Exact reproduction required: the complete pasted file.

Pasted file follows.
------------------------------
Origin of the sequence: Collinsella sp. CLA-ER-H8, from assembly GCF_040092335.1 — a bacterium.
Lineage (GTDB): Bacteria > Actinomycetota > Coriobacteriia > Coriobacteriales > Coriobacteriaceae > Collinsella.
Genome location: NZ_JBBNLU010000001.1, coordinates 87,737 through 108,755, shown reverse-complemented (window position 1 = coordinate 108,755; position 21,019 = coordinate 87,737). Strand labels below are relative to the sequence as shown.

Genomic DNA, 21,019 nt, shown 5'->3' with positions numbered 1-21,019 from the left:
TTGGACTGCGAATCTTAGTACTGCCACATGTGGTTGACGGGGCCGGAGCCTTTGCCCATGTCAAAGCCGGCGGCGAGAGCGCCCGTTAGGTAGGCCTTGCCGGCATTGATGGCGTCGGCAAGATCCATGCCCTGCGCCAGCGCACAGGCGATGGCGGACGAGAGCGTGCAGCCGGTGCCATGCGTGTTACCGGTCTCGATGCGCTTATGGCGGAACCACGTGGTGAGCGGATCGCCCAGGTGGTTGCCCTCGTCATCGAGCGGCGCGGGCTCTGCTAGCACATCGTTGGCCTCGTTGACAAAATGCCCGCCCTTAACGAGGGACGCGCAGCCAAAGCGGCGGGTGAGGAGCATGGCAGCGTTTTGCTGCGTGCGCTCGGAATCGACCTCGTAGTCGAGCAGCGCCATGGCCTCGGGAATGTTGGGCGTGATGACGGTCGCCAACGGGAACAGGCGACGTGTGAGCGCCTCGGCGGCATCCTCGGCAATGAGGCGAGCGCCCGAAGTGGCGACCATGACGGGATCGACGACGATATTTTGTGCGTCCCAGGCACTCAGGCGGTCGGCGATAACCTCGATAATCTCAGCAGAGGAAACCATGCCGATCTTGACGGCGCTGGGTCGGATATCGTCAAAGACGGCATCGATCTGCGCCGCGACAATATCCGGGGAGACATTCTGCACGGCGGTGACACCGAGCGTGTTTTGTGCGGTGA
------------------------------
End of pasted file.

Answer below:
Origin of the sequence: Collinsella sp. CLA-ER-H8, from assembly GCF_040092335.1 — a bacterium.
Lineage (GTDB): Bacteria > Actinomycetota > Coriobacteriia > Coriobacteriales > Coriobacteriaceae > Collinsella.
Genome location: NZ_JBBNLU010000001.1, coordinates 87,737 through 108,755, shown reverse-complemented (window position 1 = coordinate 108,755; position 21,019 = coordinate 87,737). Strand labels below are relative to the sequence as shown.

Genomic DNA, 21,019 nt, shown 5'->3' with positions numbered 1-21,019 from the left:
TTGGACTGCGAATCTTAGTACTGCCACATGTGGTTGACGGGGCCGGAGCCTTTGCCCATGTCAAAGCCGGCGGCGAGAGCGCCCGTTAGGTAGGCCTTGCCGGCATTGATGGCGTCGGCAAGATCCATGCCCTGCGCCAGCGCACAGGCGATGGCGGACGAGAGCGTGCAGCCGGTGCCATGCGTGTTACCGGTCTCGATGCGCTTATGGCGGAACCACGTGGTGAGCGGATCGCCCAGGTGGTTGCCCTCGTCATCGAGCGGCGCGGGCTCTGCTAGCACATCGTTGGCCTCGTTGACAAAATGCCCGCCCTTAACGAGGGACGCGCAGCCAAAGCGGCGGGTGAGGAGCATGGCAGCGTTTTGCTGCGTGCGCTCGGAATCGACCTCGTAGTCGAGCAGCGCCATGGCCTCGGGAATGTTGGGCGTGATGACGGTCGCCAACGGGAACAGGCGACGTGTGAGCGCCTCGGCGGCATCCTCGGCAATGAGGCGAGCGCCCGAAGTGGCGACCATGACGGGATCGACGACGATATTTTGTGCGTCCCAGGCACTCAGGCGGTCGGCGATAACCTCGATAATCTCAGCAGAGGAAACCATGCCGATCTTGACGGCGCTGGGTCGGATATCGTCAAAGACGGCATCGATCTGCGCCGCGACAATATCCGGGGAGACATTCTGCACGGCGGTGACACCGAGCGTGTTTTGTGCGGTGA